The work has been controversial since its premiere. It is a pastiche of styles and it wears its sentiments proudly on its sleeves. It is frequently provocative and irreverent, but it is neither sacrilegious nor blasphemous. These latter epithets (frequently hurled at the composer) depend upon the intent of the alleged offender. And, as noted above and below, Bernstein's intent throughout his life was to reconcile the crises of modernity with open-minded tolerance and a wide-reaching embrace of humanity. Bernstein's answer to the crisis of faith, never definitive, was always affirmative (Bernstein was invited to guest conduct at the Vatican in 1973, and a Vatican performance took place in the Millennium celebrations of 2000, facts that should put to bed any such lingering criticisms).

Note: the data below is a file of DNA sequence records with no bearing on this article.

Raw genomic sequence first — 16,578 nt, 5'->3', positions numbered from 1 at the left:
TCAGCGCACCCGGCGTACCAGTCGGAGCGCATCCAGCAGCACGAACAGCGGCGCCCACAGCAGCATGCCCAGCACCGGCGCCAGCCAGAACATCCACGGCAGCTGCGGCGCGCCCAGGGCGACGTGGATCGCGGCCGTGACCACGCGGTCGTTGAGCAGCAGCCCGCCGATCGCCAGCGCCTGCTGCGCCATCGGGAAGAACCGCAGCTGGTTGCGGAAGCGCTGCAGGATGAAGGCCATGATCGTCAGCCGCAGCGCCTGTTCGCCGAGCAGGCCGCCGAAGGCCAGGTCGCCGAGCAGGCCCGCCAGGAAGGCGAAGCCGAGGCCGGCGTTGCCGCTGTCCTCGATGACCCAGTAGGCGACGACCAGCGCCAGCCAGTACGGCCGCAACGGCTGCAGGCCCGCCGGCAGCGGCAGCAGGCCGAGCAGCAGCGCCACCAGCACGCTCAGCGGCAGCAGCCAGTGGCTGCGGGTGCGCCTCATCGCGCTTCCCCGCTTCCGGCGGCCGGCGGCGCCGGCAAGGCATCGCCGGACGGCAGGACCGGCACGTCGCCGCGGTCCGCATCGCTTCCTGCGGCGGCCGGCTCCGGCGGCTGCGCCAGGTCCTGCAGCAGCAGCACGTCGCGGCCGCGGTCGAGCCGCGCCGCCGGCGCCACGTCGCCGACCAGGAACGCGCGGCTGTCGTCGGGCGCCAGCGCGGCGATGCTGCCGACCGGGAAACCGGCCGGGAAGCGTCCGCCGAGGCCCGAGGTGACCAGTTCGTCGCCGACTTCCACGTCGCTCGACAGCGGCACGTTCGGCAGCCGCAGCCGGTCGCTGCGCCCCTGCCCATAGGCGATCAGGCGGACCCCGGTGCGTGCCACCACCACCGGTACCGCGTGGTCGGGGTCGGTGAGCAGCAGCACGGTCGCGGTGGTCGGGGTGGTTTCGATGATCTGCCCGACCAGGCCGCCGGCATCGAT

Indeed, one feature of this weekend is an educational symposium, "Religious Tolerance and the Arts." Bernstein's father was a Talmudic scholar and his grandfather a Rabbi. His most popular concert work is a Hebrew setting of the Psalms for the Anglican "Three Choirs Festival" (Chichester Psalms). Each of his three Symphonies explore the crisis of faith in the 20th century and attempt to answer the impossible question of how one creates art after the Holocaust. From his progressively idealistic aims as an educator (the famous Young People's Concerts) to the momentous occasions like the "Ode to Freedom" Beethoven 9th at the fall of the Berlin Wall, Bernstein actively promoted peace, progress, and dialogue. "Bernstein's Mass qualifies as a powerful lesson in religious tolerance," the symposium publicity succinctly states. If you don't like the style, the content (and intent) seems to me unassailable.